How is a scheduled monument protected?
Protection is provided in the Ancient Monuments and Archaeological Areas Act 1979, with planning policy guidance provided in the government's National Planning Policy Framework (NPPF). Policy ENV 23 of our Unitary Development Plan also offers some local planning guidance on archaeological sites or remains.
Damage to scheduled monuments is a criminal offence and any works affecting one require Scheduled Monument Consent from the Secretary of State. Development close to a scheduled monument which might damage its setting is also material consideration in the planning system and may require consent. Where a monument is both scheduled and listed, provisions for scheduled monuments take precedent.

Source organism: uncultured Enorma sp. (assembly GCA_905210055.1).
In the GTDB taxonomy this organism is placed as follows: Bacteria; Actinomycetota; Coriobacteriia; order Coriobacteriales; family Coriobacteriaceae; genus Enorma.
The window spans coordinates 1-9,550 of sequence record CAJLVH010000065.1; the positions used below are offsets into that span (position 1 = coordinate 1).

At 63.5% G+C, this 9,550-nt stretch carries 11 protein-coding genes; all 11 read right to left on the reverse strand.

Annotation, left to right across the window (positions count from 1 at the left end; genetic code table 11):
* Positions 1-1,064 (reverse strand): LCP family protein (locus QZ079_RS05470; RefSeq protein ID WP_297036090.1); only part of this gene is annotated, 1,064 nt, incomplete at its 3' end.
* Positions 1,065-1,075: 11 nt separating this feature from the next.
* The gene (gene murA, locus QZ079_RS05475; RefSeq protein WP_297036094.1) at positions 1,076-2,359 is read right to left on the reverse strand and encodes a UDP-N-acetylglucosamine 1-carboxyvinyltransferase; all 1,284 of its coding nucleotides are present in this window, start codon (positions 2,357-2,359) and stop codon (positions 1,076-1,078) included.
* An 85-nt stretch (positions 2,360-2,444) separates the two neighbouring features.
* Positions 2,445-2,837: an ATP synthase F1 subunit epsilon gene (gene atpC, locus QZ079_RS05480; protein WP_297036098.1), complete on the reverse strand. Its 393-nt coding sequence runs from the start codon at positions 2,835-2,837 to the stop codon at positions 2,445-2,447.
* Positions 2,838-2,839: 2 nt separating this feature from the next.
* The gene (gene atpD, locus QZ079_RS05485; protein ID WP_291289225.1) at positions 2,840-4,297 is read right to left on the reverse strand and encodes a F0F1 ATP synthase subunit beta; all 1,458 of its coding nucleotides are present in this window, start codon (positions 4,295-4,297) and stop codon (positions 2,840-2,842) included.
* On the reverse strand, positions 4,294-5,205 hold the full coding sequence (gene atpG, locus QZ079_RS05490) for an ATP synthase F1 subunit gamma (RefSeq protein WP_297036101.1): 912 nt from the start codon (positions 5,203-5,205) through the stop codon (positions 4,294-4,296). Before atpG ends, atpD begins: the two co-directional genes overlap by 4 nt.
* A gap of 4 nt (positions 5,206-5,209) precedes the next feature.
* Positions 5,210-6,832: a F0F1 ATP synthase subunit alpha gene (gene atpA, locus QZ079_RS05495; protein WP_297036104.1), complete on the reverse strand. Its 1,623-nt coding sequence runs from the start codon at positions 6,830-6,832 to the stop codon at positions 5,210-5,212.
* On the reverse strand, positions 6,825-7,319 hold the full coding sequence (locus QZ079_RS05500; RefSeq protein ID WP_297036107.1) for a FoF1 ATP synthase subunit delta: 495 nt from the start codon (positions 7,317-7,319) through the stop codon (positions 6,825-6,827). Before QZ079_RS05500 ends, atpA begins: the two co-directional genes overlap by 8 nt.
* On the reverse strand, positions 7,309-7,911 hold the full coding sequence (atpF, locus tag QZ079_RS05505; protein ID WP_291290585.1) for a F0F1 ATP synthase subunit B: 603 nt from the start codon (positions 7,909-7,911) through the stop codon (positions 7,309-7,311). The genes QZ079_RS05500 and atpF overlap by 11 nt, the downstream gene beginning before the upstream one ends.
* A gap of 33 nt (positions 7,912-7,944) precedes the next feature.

Protection can also be given by another process, additional to or separate from scheduling, taking the monument into state ownership or placing it under guardianship, the latter meaning that the owner retains possession, while the appropriate national heritage body maintains it and (usually) opens it to the public.